A growing number of end users are migrating to Sun Microsystems' StarOffice product suite and other alternatives after the recent changes to Microsoft licensing rules left users upset.
Marc Englaro, director of project management consultancy, System Integration Services International (Si2) said his company is seeing a surge of interest in the StarOffice product suite from their enterprise-level clients.
Englaro said a number of his clients are evaluating StarOffice and open source alternatives, with five of Si2's customers in pilot stages.
"We are also evaluating StarOffice and other alternatives for our customers. The recent change in Microsoft's licensing rules was a big trigger and has upset a lot of people who are now looking for alternatives. Users are not happy that they are being forced into regular upgrades. In our evaluation, we are looking at how open source solutions compare when it comes to change management, and the training involved etcetera," Englaro said.
The actual technical migration and installation of StarOffice software is fast and easy, said Englaro, who pointed out that the technical side of such projects is not where the difficulty lies. The migration of people [to new systems] is the biggest issue, he said.
Englaro said training, change management, data conversion and data compatibility is very important to companies considering migrating.
Si2 is heading up research into the Sun alliance and the StarOffice technology.
"I've been looking at product replacements -- evaluating a particular Microsoft product that can be replaced with something else. As an example Microsoft Office and StarOffice, and the replacement of Microsoft Outlook with a product called Ximian Evolution. We are investigating how well products can replace these," Englaro said.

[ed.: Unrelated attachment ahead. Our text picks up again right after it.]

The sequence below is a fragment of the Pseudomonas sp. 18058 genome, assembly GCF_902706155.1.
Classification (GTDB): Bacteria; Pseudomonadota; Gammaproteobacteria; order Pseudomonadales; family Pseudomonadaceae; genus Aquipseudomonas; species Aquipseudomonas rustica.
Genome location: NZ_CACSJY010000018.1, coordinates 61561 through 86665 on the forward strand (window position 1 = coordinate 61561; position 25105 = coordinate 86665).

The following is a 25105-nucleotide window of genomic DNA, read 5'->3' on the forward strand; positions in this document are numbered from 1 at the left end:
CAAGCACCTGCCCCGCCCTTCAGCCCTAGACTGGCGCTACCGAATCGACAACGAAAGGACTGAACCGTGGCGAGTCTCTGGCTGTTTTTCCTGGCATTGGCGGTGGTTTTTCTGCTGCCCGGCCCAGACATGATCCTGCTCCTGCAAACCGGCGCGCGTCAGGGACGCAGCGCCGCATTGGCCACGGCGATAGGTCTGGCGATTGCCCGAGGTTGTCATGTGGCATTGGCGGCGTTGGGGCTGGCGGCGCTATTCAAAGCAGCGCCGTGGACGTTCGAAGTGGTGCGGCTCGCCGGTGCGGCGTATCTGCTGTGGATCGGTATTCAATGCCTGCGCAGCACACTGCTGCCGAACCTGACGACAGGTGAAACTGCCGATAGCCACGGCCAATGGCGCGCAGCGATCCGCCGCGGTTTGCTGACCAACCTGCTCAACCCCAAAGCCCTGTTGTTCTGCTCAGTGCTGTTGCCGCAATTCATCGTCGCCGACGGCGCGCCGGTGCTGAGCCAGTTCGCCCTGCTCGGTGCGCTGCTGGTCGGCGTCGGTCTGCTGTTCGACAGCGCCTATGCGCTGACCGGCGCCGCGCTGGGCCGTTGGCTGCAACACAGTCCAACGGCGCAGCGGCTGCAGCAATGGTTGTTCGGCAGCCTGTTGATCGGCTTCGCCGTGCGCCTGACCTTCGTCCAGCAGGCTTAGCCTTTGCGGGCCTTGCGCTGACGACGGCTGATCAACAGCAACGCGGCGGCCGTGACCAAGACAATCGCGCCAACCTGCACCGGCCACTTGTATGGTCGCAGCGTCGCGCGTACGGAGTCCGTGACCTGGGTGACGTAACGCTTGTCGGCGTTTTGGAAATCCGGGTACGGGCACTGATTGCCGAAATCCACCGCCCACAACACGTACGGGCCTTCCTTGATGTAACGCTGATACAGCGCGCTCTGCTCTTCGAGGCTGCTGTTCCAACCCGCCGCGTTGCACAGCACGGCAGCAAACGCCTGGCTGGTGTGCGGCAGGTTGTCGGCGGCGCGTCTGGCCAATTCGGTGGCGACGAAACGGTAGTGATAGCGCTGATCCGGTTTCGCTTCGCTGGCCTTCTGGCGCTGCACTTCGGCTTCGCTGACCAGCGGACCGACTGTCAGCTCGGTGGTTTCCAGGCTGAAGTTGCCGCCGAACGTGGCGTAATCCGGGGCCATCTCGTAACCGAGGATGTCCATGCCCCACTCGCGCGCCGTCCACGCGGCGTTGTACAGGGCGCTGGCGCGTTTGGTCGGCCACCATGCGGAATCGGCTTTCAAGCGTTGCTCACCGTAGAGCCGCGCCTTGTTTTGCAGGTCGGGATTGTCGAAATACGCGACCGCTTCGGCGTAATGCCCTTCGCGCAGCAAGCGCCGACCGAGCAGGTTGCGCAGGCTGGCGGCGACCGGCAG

While Si2 has no formal relationship with Microsoft and is not aligned with any other technology companies, Englaro said, StarOffice does offer a lower starting cost in comparison to the Microsoft Office licences.
"Reducing licensing costs is only one part of the equation, and is certainly not the sum of a successful IT project. Analysis of the objectives, goals and requirements in advance of a decision to migrate will help companies gain true long-term business enhancement, not just short-term dollar cutbacks. This is why we are investigating offering our clients the ability to migrate to StarOffice. We have a track record for implementing IT driven change in efficiencies, effectiveness and profitability, and consider StarOffice to be highly competitive technology that could fit well in some of our client environments," Englaro said.
Currently chairing a Standards Australia committee to develop a national Standard for IT project management, Englaro said that, when formed, "the standard will identify how projects should be run, especially [the type of] IT projects which have a bad track record".
"I think Microsoft may have done itself a lot of damage with this [Licensing 6.0] scheme. While it will improve its revenue stream by people continuously paying for subscription, it has actually made people consider alternatives for the first time -- and these people will now definitely consider their options," Englaro said.